AR-RAMADI, Iraq --
Marines with Combat Logistics Company 51, Combat Logistics Battalion 5, 1st Marine Logistics Group, hit the ground running upon coming to Camp Ramadi.
“When we arrived here, the Marines that we’re replacing showed us what’s going on and what to expect out here,” said Lance Cpl. Zach L. Wellborn, a welder with CLC-51. “After they briefed us, we took the reins from there.”
The logistics platoon will be replacing CLC-111, CLB-1, 1st MLG, after a brief turnover. “We had a smooth transition with our counterpart CLC-111,” said Staff Sgt. Robert J. Marquardt, 30, from Winter Park, Fla., the maintenance chief for CLC-51. Marquardt and his Marines will be in charge of the area for the next seven months.
Four mechanics with CLC-51 were welcomed to Ramadi with 30 vehicles waiting to be fixed. They eagerly went to work.
“I enjoy fixing military vehicles because it’s a challenge and the work I do is always different,” said Lance Cpl. Bryan T. Seabrook, 20, from Methuen, Mass., a mechanic with CLC-51. “It feels great to do my part by performing vehicle maintenance to keep them up and running.”
The welders have also been busy constructing 20 hinged gates that connect to T-walls. The “King Kong” gates will be used at entry points throughout the base and the Ramadi Government Center.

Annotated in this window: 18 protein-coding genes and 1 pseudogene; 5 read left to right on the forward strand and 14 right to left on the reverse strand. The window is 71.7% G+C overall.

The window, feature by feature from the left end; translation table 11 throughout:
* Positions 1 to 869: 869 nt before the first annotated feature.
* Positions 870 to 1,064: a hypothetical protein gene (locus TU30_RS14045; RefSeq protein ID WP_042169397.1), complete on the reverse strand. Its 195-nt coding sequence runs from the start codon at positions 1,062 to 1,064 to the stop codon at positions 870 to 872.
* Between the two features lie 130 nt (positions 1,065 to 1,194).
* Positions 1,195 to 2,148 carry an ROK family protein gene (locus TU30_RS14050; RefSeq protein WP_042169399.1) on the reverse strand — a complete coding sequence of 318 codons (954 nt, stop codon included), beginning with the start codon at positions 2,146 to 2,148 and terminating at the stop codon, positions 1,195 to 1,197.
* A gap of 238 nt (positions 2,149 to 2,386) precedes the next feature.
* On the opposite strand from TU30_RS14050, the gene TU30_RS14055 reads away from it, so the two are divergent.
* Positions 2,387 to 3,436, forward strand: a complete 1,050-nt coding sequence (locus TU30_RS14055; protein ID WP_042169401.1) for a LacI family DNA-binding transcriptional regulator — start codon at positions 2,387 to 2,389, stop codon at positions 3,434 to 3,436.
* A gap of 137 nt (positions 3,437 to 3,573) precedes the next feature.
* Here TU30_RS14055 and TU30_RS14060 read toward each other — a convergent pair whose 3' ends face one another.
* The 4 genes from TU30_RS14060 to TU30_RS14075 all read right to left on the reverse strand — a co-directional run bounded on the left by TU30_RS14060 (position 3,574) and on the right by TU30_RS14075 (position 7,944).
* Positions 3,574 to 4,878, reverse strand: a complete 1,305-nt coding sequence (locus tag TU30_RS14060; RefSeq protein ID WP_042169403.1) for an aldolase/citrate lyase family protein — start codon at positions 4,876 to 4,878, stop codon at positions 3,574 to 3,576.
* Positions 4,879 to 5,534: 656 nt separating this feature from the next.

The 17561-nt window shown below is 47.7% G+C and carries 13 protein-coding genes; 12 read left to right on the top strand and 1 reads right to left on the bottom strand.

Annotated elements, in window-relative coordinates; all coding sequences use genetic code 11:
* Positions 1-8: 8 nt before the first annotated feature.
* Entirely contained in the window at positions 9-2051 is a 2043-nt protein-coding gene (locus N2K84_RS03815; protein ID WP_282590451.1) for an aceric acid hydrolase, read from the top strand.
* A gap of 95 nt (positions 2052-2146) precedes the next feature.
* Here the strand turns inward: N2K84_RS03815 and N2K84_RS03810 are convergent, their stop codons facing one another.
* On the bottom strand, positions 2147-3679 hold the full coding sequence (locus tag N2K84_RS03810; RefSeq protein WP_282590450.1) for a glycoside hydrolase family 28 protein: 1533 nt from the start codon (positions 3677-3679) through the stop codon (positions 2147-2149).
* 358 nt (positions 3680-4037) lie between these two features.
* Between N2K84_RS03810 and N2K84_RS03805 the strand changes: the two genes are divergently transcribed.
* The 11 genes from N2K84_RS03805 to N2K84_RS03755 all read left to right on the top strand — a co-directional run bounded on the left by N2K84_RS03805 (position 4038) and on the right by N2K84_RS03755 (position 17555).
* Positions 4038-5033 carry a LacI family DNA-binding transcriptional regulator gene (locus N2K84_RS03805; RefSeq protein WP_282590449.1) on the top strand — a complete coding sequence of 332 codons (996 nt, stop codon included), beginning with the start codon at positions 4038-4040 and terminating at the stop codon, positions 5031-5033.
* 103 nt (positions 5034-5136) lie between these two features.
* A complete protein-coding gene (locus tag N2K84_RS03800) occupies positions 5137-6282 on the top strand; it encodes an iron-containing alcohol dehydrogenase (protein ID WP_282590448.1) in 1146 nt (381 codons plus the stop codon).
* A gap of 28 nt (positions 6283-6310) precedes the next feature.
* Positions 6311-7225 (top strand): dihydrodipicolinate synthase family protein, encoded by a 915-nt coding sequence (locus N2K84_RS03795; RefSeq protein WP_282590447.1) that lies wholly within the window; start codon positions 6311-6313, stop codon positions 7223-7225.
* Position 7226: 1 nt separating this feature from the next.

In addition to building gates, CLC-51 welders are required to properly dispose of all unserviceable weapon parts.
“I destroy all broken weapons so that they don’t get into the wrong hands and be used against us,” said Wellborn, 22, from Berrien Springs, Mich. The welders also work on heavy equipment brought into the shop.
When vehicles can’t be delivered to the mechanics and welders, CLC-51 sends an M88-A2 recovery vehicle to bring the equipment back. Also known as “Hercules” for obvious reasons, the M88-A2 is a 72-ton tracked vehicle that is capable of recovering any military vehicle, including aircraft.
“I greatly enjoy operating the M88-A2 because it’s the biggest vehicle in the Marine Corps,” said Lance Cpl. Matthew L. Willis, a tank recovery vehicle commander with CLC-51. “I feel completely confident with the vehicle and my driver to go outside the wire to recover a vehicle,” said Willis, 23, from Northwood, Iowa.
Marines with CLC-51 work together to accomplish any mission they’re tasked with. “Our company has a lot more camaraderie because we’re with a smaller detachment,” said Seabrook.